In the 60’s Gencer continued exploring the unknown. This time she sang Verdi’s neglected opera Gerusalemme in Italy and Germany. Not only it was Gencer’s, it was also Donizetti’s golden era. Some of his operas were performed for the first time and revived by Gencer.  On May 2, 1964; Donizetti’s neglected opera Roberto Devereux was performed in Naples after a long period of time. Gencer sang the role of Elizabeth and won the heart of the tough Neapolitan audience with her usual enchanting interpretation, especially with the final aria Quel sangue versato. The audience gave her a standing ovation for several minutes.

1974 Lucrezia Borgia, Dallas
Photo © BILL COGAN, Dallas

Probably Lucrezia Borgia was Gencer’s most favored and successful Donizetti performance. Gencer sang the opera for the first time in 1966 in Naples. Later she sang the opera in Rome (1967), Milan-La Scala (1970), Bergamo (1971), Dallas (1974) and Florence (1979). Once again she introduced another neglected opera to the opera audience. The recordings of this opera were also made by Monserrat Caballé and Beverly Sills.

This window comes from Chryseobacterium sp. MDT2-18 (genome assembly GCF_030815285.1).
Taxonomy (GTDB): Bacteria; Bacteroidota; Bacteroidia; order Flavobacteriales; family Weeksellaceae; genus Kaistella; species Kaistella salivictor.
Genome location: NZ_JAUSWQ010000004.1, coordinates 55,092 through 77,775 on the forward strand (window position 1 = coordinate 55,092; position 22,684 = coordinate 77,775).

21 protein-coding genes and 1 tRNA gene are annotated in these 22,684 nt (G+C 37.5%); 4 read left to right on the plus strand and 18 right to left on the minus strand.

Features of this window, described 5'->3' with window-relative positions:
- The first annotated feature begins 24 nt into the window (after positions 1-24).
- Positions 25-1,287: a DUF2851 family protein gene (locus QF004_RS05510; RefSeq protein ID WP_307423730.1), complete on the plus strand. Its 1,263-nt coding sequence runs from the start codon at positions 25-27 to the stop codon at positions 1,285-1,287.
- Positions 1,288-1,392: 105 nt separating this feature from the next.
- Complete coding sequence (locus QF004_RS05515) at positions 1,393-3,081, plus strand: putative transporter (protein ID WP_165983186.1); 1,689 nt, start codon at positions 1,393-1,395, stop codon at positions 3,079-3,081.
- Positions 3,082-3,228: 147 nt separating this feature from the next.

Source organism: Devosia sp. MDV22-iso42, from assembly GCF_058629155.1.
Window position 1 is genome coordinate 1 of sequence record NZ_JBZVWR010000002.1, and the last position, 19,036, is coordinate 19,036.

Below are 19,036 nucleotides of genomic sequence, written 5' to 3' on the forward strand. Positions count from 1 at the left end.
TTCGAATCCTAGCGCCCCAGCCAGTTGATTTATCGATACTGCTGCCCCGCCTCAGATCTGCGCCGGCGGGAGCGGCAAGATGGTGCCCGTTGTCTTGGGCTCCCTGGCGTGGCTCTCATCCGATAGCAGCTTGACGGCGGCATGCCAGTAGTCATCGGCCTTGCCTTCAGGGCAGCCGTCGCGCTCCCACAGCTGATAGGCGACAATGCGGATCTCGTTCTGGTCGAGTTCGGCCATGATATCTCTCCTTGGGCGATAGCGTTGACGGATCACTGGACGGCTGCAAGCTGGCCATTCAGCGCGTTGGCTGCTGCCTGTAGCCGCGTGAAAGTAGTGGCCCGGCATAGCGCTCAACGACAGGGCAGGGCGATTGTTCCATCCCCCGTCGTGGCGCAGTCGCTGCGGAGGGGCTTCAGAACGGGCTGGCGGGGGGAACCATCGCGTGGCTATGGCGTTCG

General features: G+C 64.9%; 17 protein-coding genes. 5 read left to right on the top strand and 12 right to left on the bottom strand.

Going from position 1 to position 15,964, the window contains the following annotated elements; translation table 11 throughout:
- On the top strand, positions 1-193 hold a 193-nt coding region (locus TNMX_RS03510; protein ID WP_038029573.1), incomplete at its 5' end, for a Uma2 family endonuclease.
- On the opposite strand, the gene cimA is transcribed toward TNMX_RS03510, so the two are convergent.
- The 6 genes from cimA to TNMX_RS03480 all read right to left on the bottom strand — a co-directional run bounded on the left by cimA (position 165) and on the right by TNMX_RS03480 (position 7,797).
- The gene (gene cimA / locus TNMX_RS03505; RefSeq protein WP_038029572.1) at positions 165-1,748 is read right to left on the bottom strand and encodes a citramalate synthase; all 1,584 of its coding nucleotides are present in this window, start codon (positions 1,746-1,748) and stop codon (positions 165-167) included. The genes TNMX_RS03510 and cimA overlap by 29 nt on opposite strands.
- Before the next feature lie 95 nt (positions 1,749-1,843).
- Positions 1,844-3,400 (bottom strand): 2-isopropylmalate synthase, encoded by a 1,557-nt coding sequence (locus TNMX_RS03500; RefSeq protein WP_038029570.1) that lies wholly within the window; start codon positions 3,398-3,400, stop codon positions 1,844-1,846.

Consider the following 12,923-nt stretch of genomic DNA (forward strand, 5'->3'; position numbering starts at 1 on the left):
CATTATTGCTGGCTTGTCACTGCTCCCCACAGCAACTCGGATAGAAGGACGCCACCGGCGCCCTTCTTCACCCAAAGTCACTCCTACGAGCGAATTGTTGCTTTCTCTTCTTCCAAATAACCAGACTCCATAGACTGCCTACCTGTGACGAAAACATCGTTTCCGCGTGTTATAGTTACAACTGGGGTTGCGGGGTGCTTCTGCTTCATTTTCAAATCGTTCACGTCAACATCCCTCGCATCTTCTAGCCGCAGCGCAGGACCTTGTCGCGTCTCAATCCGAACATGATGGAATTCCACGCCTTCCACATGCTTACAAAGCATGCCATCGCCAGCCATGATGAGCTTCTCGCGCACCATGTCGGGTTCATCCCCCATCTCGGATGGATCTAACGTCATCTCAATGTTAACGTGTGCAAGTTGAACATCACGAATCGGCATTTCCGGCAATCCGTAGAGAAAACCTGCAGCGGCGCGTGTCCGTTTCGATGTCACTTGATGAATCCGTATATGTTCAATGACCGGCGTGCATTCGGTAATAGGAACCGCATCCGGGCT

After her success as Lucrezia; Gencer achieved a sensational success on May 2, 1967; in the opening night of Maggio Musicale di Fiorentino Festival with her performance in Maria Stuarda. The famous line Figlia impura di Bolena had a shocking impact on the audience and yet the audience gave her a standing ovation in the final of the second act. After the succesful performances of Maria Stuarda, another unknown opera was once again in Gencer’s agenda; Donizetti’s Belisario. It was a rarely performed opera which takes place in Byzantium. Gencer sang the role of Antonina and achieved another major succes. Her interpretation of the aria Egli è spento in Venice is considered to be one of her best performances.

with her fans after a Belisario performance, Bergamo 1970 
Photo: © FOTO FLASH, Bergamo

Q U E E N  O F  P I R A T E S  -  I